Debate rumbles on regarding religious discrimination law reform

Attorney-General of Australia Mark Dreyfus said the ALRC recommendations are still to be considered. Picture: ON FILE

By Callum Ludwig

The Australian Law Reform Commission (ALRC) had its ‘Maximising the Realisation of Human Rights: Religious Educational Institutions and Anti-Discrimination Laws’ report tabled by Attorney General Mark Dreyfus in Federal Parliament on Thursday 21 March, in response to continued debate among politicians about the religious freedoms of schools and institutions while not breaching sex discrimination laws.

The ALRC recommended that religious schools and institutions can continue to prefer to employ a person of the same religion where it is ‘reasonably necessary and proportionate’ to building a ‘community of faith’ but may not discriminate against staff or students based on attributes protected in the Sex Discrimination Act (SDA).

“For the law to narrow the circumstances in which it is lawful for religious schools to discriminate against students and staff whilst preserving their capacity to maintain a community of faith, manages the intersection of human rights according to the international law obligations Australia is obliged to respect,” said ALR President Justice Mordecai Bromberg.

Under current Federal Law, schools are able to discriminate against staff and students based on their sexual orientation, pregnancy or marital status, though most state and territory governments already have laws in place regarding this. Victoria amended the Equal Opportunity Act 2010 in 2022 to prevent religious schools and bodies from discriminating against people based on the above.

The ALRC report is expected to reignite the push for a new Religious Discrimination Act and amendments to the Sex Discrimination Act, though Prime Minister Anthony Albanese and the Labor Government have called for bipartisan support from the Coalition to pass the reforms and avoid a ‘culture war’. The Religious Discrimination Bill 2022 that was first introduced by the former Morrison Government in 2022 before being passed by the lower house the next year was shelved due to concerns from religious school organisations that it didn’t go far enough, while others were also concerned the bill wouldn’t protect transgender kids from expulsion based on their identity.

Attorney General Mark Dreyfus issued a statement following the release of the report to state that the government would seek to enhance protections in anti-discrimination law in a way that brings Australians together.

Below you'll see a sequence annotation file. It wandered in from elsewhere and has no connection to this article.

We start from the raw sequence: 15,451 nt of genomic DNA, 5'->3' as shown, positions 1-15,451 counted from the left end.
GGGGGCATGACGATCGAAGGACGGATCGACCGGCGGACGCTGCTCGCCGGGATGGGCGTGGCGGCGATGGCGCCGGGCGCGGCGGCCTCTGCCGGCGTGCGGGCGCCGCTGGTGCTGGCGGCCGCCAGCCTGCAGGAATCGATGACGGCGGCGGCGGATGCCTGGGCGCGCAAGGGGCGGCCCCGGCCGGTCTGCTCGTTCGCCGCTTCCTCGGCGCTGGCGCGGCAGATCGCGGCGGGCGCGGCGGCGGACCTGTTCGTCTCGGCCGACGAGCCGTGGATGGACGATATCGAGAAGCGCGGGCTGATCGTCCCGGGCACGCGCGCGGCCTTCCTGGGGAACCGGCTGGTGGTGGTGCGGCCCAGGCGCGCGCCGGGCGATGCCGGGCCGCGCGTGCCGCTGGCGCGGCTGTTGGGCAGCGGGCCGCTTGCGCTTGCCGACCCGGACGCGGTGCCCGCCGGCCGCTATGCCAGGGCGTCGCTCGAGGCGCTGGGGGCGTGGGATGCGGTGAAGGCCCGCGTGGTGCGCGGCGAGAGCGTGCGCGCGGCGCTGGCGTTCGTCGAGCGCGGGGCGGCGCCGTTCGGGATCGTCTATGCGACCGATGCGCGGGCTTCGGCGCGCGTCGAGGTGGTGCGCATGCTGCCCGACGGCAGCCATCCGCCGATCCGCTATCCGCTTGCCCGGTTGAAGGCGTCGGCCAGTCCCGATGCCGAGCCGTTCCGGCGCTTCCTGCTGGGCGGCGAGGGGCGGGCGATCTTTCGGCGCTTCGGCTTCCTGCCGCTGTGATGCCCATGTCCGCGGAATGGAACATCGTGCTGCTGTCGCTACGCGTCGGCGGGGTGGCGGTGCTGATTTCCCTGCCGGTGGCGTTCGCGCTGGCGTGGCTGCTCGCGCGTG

“The Australian Law Reform Commission’s report tabled today is not a report from the Government. It is advice to the Government, and we will continue to consider it,” he said.

The Australian Human Rights Commission, Equality Australia, the Public Interest Advocacy Centre and the Law Council of Australia are among those who have come out in support of the ALRC’s recommendations; while the National Catholic Education Commission, the Australian Christian Lobby, Christian Schools Australia have all come out against them. The Executive Council of Australia Jewry, the Australian Sikh Association and the Australian National Imams Council have all come out backing the search for a ‘fair’ solution, compromise and ‘striking the right balance’.

Casey MP Aaron Violi is a proud alumni of a local Catholic school, Mount Lilydale Mercy College, one of 13 Mercy Education schools in the country inspired by Catherine McAuley, the founder of the Sisters of Mercy.

“No one in Australia should be discriminated against based on their race, religion, sexuality, identity, disability, age or otherwise,” Mr Violi said.

“I have engaged with many religious school leaders in our community over the past year and heard their concerns around protecting choice in education.”

Shadow Attorney General Michaelia Cash was provided Labor’s draft bills, which haven’t been released publicly, and released a statement on Monday 25 March criticising the ‘strict conditions’ imposed on the Coalition, such as preventing them from distributing it to third parties, and the ‘lack of transparency in not releasing them publicly or calling for an inquiry.

“My own experience at Mount Lilydale Mercy College has led to my fundamental belief that parents should have choice in education, whether they’re choosing a school on religious grounds, for its sporting achievements, for its great reputation in the arts or similar, it is so important that Australian families have choice in education,” Mr Violi said.

“There appears to be substantial changes to the religious discrimination legislation that was introduced by the Coalition in 2021, so we are giving those changes the scrutiny they require.”